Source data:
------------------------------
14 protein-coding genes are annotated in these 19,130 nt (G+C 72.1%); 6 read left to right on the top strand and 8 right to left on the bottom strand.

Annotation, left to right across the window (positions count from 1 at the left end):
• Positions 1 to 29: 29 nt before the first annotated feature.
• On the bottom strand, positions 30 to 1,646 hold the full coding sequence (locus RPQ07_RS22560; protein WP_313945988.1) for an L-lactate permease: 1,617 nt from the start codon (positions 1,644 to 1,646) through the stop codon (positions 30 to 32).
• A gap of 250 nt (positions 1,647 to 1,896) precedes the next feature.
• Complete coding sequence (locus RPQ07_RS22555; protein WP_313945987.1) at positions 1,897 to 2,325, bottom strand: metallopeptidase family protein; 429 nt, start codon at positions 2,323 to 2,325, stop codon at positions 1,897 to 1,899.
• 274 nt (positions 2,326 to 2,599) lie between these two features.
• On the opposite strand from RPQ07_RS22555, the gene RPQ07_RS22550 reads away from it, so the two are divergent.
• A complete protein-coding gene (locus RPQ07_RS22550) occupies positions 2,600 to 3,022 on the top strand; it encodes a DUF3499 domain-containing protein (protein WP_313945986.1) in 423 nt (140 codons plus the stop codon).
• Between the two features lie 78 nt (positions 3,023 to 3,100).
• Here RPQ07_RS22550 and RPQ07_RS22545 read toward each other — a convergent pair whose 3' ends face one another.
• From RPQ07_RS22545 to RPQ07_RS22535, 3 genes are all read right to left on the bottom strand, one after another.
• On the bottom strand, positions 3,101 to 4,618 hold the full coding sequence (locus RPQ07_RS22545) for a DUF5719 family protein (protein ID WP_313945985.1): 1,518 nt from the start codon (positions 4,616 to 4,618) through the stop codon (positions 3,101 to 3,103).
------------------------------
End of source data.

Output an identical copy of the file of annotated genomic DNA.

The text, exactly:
14 protein-coding genes are annotated in these 19,130 nt (G+C 72.1%); 6 read left to right on the top strand and 8 right to left on the bottom strand.

Annotation, left to right across the window (positions count from 1 at the left end):
• Positions 1 to 29: 29 nt before the first annotated feature.
• On the bottom strand, positions 30 to 1,646 hold the full coding sequence (locus RPQ07_RS22560; protein WP_313945988.1) for an L-lactate permease: 1,617 nt from the start codon (positions 1,644 to 1,646) through the stop codon (positions 30 to 32).
• A gap of 250 nt (positions 1,647 to 1,896) precedes the next feature.
• Complete coding sequence (locus RPQ07_RS22555; protein WP_313945987.1) at positions 1,897 to 2,325, bottom strand: metallopeptidase family protein; 429 nt, start codon at positions 2,323 to 2,325, stop codon at positions 1,897 to 1,899.
• 274 nt (positions 2,326 to 2,599) lie between these two features.
• On the opposite strand from RPQ07_RS22555, the gene RPQ07_RS22550 reads away from it, so the two are divergent.
• A complete protein-coding gene (locus RPQ07_RS22550) occupies positions 2,600 to 3,022 on the top strand; it encodes a DUF3499 domain-containing protein (protein WP_313945986.1) in 423 nt (140 codons plus the stop codon).
• Between the two features lie 78 nt (positions 3,023 to 3,100).
• Here RPQ07_RS22550 and RPQ07_RS22545 read toward each other — a convergent pair whose 3' ends face one another.
• From RPQ07_RS22545 to RPQ07_RS22535, 3 genes are all read right to left on the bottom strand, one after another.
• On the bottom strand, positions 3,101 to 4,618 hold the full coding sequence (locus RPQ07_RS22545) for a DUF5719 family protein (protein ID WP_313945985.1): 1,518 nt from the start codon (positions 4,616 to 4,618) through the stop codon (positions 3,101 to 3,103).